When do assigned snapins run relative to binding?



  • Hi,
    I have a snaping (batch script) that I want to run on my machines right after imaging, but it needs to run after the machine is bound to AD. What is the order of operations with regard to namechange, binding, and snapins? Also there are Group Policies running on the machine after the first boot from binding, how does that play in with snapins?


  • Developer

    @astrugatch Good to hear! Thanks.



  • @Sebastian-Roth

    I finally got to test this today. It appears to be

    Hostname/bind
    Reboot
    Waits for a complete reboot (this is good for be because this is where my GPO installs happens) then after the boot process completes the snapin runs. In this case running a script to install AutoCAD.


  • Developer

    @astrugatch While debugging another fog-client issue on host rename I found this in my log file:

    ------------------------------------------------------------------------------
    --------------------------------HostnameChanger-------------------------------
    ------------------------------------------------------------------------------
     8/27/2019 3:07 AM Client-Info Client Version: 0.11.16
     8/27/2019 3:07 AM Client-Info Client OS:      Windows
     8/27/2019 3:07 AM Client-Info Server Version: 1.5.7
     8/27/2019 3:07 AM Middleware::Response Success
     8/27/2019 3:07 AM HostnameChanger Checking Hostname
     8/27/2019 3:07 AM HostnameChanger Renaming host to Newhostname
     8/27/2019 3:07 AM HostnameChanger Renaming host inside existing domain binding
     8/27/2019 3:07 AM HostnameChanger Success, code =  0
     8/27/2019 3:07 AM Power Creating shutdown command in 60 seconds
     8/27/2019 3:07 AM Bus Emmiting message on channel: Power
    ------------------------------------------------------------------------------
    
    
    ------------------------------------------------------------------------------
    ---------------------------------SnapinClient---------------------------------
    ------------------------------------------------------------------------------
     8/27/2019 3:07 AM Client-Info Client Version: 0.11.16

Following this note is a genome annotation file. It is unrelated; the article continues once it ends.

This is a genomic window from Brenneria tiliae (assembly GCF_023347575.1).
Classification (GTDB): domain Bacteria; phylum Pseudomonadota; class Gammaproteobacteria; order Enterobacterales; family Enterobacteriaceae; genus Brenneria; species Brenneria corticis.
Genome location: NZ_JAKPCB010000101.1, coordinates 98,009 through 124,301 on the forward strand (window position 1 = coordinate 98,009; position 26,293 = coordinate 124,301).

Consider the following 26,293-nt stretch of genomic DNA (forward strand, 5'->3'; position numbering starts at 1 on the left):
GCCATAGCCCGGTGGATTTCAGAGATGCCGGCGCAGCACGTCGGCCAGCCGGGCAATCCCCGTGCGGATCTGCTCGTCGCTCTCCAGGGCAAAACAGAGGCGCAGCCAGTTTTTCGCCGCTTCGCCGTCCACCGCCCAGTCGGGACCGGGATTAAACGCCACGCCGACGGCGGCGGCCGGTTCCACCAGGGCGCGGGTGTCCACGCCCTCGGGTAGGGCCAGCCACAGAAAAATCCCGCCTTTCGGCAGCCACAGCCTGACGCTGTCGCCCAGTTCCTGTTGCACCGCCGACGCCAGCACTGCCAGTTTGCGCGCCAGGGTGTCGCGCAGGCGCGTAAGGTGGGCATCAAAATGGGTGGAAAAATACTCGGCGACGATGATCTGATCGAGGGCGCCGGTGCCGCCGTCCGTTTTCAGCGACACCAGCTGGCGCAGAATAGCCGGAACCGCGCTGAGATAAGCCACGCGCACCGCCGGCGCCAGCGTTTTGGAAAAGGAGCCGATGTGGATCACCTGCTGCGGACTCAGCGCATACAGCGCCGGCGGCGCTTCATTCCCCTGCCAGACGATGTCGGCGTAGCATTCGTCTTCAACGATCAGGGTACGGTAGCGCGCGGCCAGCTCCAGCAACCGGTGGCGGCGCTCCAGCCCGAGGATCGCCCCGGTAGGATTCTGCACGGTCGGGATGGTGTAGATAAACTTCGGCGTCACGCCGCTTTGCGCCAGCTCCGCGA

8/27/2019 3:07 AM Client-Info Client OS:      Windows
     8/27/2019 3:07 AM Client-Info Server Version: 1.5.7
     8/27/2019 3:07 AM Middleware::Response Success
     8/27/2019 3:07 AM SnapinClient A power operation is pending, aborting module
    ------------------------------------------------------------------------------
    

    So from my point of view it shouldn’t try to run snapins while a reboot from the HostnameChanger (or any other) module is scheduled.


  • Developer

    @astrugatch I have to say that I am not the one who developed the fog-client software in the first place and so I am still working my way through this and don’t know it all top to bottom.

    What is the order of operations with regard to namechange, binding, and snapins?

    First comes the module called HostnameChanger which checks to see if the hostname equals the one given within the FOG host settings and if the host is joined to the domain. If one or the other is not ok it renames and/or joins and schedules a reboot for the computer.

    Now with the snapin module being executed next it might happen that the snapin is trying to execute while Windows is in the process of handling the system reboot. This was discussed here before: https://forums.fogproject.org/topic/7550/fog-client-snapins-run-after-computer-rename-domain-join

    While I have not found a commit on github that addresses this issue directly I see a couple of commits around that date working on the timing of reboot stuff in the code. So I suppose he tried to get this right. Have you actually tried running snapins right after a deploy? Do they fail? Please provide a full fog.log from that client and I’ll look into it then!

    Just one note to myself for later debugging. This might be related and could turn out helpful: https://github.com/FOGProject/zazzles/commit/3643e7c9592662ed7061c6096a73948f7cba1a40

    This forum topic seems to be related as well.



  • @Sebastian-Roth
    By check do you mean to check for binding? The issue then is that it’s not going to try to run again if it wasn’t bound at the time; as the snapin will have technically exited fine having run it’s check and done nothing. Unless there is a way for a batch file to exit and re-arm the snapin to be executed at a later time. If I can determine the order I can work out the timing of when each thing lands.


  • Developer

    @astrugatch I think the only way you can make absolutely sure this is working reliably in your environment is to add a check to your snapin batch file!


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